We don’t know what was said to the children who were doing the bullying to sit her and say what the teacher should have done. For all we know the situation could have been addressed with the other children and their parents as well. The teacher made the mom aware of the situation so that there are no surprises. When my child was being bullied at school I didn’t hear it from the teacher, I heard it from my child. So at least she gave mom a heads up as to what was going on. She offered the mom a suggestion as to how to maybe avoid it in the future.

  27. Kimberly Champion

    i agree she should have just left it at “the kids are teasing your daughter bc of the smell of her hair”. let the mom decide what to do about it.

    i had cornflake sized dandruff and psoriasis and my mom put glovers mane in my head and all the kids teased me and said i smelled like bacon. it was humiliating and my mama quit using that and switched to sulfur 8 which still smelled pretty harsh but not like bacon at least

  28. Patrice Shivani

    I had a few students who used copious amounts of coconut oil in their hair. And if the oil is unrefined, it will go rancid, which has a very unpleasant smell. That being said, the teacher should have had a face to face conversation about how the the kids are finding the smell “distracting” as well as have other conversations with the offending kids about being friendly, as well as notifying their parents, to reinforce how we should treat others. That being said, if your kid stinks, it’s not fair to be subjecting other people to that!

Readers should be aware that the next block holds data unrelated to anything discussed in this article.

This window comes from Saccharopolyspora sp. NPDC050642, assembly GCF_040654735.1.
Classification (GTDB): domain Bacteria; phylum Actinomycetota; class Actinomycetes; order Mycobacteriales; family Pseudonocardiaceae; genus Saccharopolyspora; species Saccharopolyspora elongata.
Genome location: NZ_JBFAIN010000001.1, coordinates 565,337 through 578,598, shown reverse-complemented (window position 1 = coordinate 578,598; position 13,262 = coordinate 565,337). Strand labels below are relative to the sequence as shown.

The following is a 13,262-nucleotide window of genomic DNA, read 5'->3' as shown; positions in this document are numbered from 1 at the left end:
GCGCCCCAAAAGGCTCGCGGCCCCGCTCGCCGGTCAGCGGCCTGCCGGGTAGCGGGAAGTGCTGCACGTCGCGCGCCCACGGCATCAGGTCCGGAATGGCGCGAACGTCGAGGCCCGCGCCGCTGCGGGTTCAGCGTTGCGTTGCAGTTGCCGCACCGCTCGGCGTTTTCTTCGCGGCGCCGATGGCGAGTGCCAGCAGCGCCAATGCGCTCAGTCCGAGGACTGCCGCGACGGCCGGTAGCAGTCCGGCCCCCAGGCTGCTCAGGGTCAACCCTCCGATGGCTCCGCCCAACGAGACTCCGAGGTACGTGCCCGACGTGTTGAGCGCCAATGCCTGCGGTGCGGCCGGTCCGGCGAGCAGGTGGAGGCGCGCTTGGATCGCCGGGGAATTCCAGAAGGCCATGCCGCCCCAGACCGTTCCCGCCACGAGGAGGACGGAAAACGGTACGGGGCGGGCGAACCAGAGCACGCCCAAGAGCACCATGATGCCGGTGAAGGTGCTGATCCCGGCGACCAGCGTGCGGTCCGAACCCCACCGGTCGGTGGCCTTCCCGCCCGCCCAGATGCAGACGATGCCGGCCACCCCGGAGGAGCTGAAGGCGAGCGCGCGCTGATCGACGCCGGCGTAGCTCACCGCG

29. Aisha Clay

    There is an update to this story and it’s interesting. The child wasn’t bullied and coconut oil wasn’t even used in her hair…

  30. Mosa Olabisi

    What that teacher meant to say is “I understand the necessity of using coconut oil on….”! I think she should concentrate on her grammar and not her student’s hair products.

    1. Emily Yaa

      I wondered how far I’d go down in the comments before someone addressed that.

  31. Karen Washington

    A lot of people saying the note was inappropriately! The note address the concerns of every aspect, and was not disrespectful! She let the mother know, what the children were saying about her child’s hair! If people use coconut oil on hair, knows after a few days it starts to smell sour, and the other kids sitting near are old enough to smell and talk! Why put your child through that! There are a lot of oils out there to blend with coconut oil to help with keeping it from smelling sour! I think the teacher note was better than her just directly telling the mother which, may have turned out even worse! People today take verbal construction wrongly and get offensive, and I hate to say especially black women!!!

  32. Michele Robson Steinmann